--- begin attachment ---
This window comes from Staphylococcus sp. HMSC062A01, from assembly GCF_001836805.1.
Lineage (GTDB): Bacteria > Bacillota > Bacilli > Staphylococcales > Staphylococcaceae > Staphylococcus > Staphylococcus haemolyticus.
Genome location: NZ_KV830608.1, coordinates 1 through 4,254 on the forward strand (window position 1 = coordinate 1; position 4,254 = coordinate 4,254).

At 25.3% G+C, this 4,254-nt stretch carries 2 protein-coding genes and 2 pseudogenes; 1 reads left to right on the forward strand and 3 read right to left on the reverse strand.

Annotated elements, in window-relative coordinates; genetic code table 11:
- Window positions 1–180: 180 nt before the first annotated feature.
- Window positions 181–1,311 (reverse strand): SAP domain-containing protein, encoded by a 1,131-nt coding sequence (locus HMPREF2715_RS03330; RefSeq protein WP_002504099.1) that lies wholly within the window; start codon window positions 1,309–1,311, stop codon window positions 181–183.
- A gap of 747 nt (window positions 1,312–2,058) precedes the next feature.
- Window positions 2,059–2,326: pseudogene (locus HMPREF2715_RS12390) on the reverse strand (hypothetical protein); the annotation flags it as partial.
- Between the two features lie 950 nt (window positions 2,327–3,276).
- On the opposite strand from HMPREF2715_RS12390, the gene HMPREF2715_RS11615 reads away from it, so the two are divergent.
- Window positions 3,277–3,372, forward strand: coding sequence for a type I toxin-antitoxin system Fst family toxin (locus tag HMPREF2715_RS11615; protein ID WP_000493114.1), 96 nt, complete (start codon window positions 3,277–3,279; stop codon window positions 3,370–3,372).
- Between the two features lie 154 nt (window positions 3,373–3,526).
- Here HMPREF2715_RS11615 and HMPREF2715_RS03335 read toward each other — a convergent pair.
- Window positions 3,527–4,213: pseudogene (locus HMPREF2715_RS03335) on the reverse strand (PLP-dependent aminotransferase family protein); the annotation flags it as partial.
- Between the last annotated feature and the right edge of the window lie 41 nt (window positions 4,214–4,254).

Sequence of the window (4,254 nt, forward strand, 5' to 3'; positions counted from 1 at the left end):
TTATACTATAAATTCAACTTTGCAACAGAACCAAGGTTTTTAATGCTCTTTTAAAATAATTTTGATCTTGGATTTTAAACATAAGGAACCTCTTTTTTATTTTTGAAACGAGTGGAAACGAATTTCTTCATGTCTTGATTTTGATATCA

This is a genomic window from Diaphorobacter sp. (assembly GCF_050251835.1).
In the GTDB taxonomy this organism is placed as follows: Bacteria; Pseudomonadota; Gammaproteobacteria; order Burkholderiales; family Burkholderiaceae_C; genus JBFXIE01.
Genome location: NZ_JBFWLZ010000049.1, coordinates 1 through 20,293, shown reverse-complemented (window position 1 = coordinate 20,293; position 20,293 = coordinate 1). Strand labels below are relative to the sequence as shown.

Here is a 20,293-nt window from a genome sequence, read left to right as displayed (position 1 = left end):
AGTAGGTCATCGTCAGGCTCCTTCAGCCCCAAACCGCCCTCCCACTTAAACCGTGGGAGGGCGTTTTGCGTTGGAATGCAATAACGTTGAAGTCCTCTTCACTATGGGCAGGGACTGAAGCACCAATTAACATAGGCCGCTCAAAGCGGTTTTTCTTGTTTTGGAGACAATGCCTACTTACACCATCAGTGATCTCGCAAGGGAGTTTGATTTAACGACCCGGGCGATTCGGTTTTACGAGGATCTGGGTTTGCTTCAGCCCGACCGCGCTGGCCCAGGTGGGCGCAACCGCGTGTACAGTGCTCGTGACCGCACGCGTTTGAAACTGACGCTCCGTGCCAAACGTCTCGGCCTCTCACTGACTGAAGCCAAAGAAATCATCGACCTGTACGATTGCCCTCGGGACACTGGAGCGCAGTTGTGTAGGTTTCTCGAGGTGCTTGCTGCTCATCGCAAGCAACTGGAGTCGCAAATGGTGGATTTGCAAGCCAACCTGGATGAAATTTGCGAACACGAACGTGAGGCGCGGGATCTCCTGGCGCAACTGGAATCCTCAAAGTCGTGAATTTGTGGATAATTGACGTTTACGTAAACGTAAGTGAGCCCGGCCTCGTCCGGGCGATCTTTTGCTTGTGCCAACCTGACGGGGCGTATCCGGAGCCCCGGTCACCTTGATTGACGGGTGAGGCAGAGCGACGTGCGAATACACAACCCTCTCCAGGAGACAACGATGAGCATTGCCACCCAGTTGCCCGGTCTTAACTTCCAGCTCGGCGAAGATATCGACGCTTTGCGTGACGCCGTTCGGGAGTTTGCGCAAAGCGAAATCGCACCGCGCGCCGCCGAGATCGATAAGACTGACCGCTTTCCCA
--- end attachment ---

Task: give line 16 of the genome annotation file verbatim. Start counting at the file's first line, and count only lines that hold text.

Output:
- Between the last annotated feature and the right edge of the window lie 41 nt (window positions 4,214–4,254).